Norman’s Rare Guitars owner warned Back to the Future producers about historical inaccuracy of Gibson ES-345

Norman Harris told filmmakers to use a Strat or Bigsby-equipped Gretsch, but they said it didn’t matter as they had “artistic liberty”.


Image: Back To The Future/ Universal

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With its cult following, Back to the Future‘s historical inaccuracies are well-known. One of which is the use of a 1958 Gibson ES-345 in the famous scene where Marty McFly gets on stage to play Chuck Berry’s Johnny B. Goode, AKA one of the most iconic guitar film moments ever. The only issue is that the scene was set in 1955, three years before Gibson launched the guitar.

But as revealed by Norman Harris – owner of LA store Norman’s Rare Guitars – the electric guitar in question was almost a more historically accurate Fender Stratocaster, which was released in 1954.

In an interview with Joe Bonamassa, Harris not only revealed the interesting detail that his shop supplied Back to the Future with instruments, but he also suggested that they use a more historically accurate instrument.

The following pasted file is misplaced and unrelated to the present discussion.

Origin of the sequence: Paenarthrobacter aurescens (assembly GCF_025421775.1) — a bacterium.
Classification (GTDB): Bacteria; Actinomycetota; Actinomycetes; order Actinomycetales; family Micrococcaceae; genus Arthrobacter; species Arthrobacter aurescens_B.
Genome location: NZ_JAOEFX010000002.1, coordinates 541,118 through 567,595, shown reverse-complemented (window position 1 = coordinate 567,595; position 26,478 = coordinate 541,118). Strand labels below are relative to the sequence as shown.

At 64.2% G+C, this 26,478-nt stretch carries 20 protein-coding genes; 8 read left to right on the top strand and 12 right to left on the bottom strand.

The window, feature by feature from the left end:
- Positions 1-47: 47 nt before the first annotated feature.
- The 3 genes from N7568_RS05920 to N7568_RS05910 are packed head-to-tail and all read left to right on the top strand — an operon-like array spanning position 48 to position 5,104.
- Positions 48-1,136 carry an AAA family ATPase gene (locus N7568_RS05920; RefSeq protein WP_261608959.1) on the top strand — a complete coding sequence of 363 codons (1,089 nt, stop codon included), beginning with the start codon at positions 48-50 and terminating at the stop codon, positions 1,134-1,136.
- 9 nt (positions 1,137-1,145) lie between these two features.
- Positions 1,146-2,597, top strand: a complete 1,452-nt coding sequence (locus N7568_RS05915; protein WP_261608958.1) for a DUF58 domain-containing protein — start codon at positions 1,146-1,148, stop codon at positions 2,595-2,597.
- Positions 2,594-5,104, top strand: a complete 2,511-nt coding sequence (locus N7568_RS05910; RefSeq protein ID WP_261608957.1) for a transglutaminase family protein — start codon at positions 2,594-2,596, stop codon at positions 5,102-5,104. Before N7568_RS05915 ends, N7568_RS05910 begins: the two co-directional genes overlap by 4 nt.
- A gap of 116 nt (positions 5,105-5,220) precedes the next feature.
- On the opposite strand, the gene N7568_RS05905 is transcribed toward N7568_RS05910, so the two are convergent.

“The propmaster came to us because they knew that we had guitars from certain time periods,” explains Harris. “And they originally came in and said, ‘We want something red with a whammy bar. It’s 1955.’ So I said, ‘Well, maybe a Stratocaster, or certain Gretsch guitars that have Bigsbys.’”

“They came in and the art director chose another guitar – an ES-5,” Harris continues. “Then the day that they were gonna shoot, whoever was in charge said, ‘Wait a sec! I want a red guitar with a vibrato on…’ So they ran back to us, brought back the ES-5 and took this ES-345.

“I said, ‘Look, they didn’t come out with these guitars until 1958. I just wanna warn you…’ They said, ‘We’re taking artistic liberty!’”

The producers of Back to the Future certainly extended their “artistic liberty” considering that they thought we’d be using flying cars in 2015, and that Michael Jackson would still be alive…

“Now I think people are a little more conscious of time periods and getting things right, Harris states. “But back then, they figured, ‘It’s a guitar, who’s gonna know?’”

You can watch the full interview below:


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